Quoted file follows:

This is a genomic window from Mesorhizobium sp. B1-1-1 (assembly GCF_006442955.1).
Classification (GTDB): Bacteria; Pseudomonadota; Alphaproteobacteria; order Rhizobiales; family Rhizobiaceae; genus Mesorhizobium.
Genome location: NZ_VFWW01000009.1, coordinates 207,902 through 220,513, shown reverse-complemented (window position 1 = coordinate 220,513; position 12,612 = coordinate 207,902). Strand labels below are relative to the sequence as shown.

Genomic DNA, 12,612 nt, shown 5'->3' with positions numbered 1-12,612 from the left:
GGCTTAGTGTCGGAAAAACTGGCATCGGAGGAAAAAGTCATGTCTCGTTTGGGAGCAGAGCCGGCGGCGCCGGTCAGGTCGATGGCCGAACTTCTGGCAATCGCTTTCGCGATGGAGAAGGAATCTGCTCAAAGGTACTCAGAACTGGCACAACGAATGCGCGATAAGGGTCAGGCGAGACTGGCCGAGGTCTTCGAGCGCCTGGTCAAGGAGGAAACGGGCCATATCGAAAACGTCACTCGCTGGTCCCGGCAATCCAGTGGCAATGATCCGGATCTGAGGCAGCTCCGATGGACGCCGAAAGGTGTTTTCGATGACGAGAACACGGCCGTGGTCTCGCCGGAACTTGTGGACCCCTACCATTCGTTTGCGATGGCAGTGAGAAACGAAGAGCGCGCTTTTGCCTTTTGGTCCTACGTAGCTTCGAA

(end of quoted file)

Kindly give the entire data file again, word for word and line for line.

This is a genomic window from Mesorhizobium sp. B1-1-1 (assembly GCF_006442955.1).
Classification (GTDB): Bacteria; Pseudomonadota; Alphaproteobacteria; order Rhizobiales; family Rhizobiaceae; genus Mesorhizobium.
Genome location: NZ_VFWW01000009.1, coordinates 207,902 through 220,513, shown reverse-complemented (window position 1 = coordinate 220,513; position 12,612 = coordinate 207,902). Strand labels below are relative to the sequence as shown.

Genomic DNA, 12,612 nt, shown 5'->3' with positions numbered 1-12,612 from the left:
GGCTTAGTGTCGGAAAAACTGGCATCGGAGGAAAAAGTCATGTCTCGTTTGGGAGCAGAGCCGGCGGCGCCGGTCAGGTCGATGGCCGAACTTCTGGCAATCGCTTTCGCGATGGAGAAGGAATCTGCTCAAAGGTACTCAGAACTGGCACAACGAATGCGCGATAAGGGTCAGGCGAGACTGGCCGAGGTCTTCGAGCGCCTGGTCAAGGAGGAAACGGGCCATATCGAAAACGTCACTCGCTGGTCCCGGCAATCCAGTGGCAATGATCCGGATCTGAGGCAGCTCCGATGGACGCCGAAAGGTGTTTTCGATGACGAGAACACGGCCGTGGTCTCGCCGGAACTTGTGGACCCCTACCATTCGTTTGCGATGGCAGTGAGAAACGAAGAGCGCGCTTTTGCCTTTTGGTCCTACGTAGCTTCGAA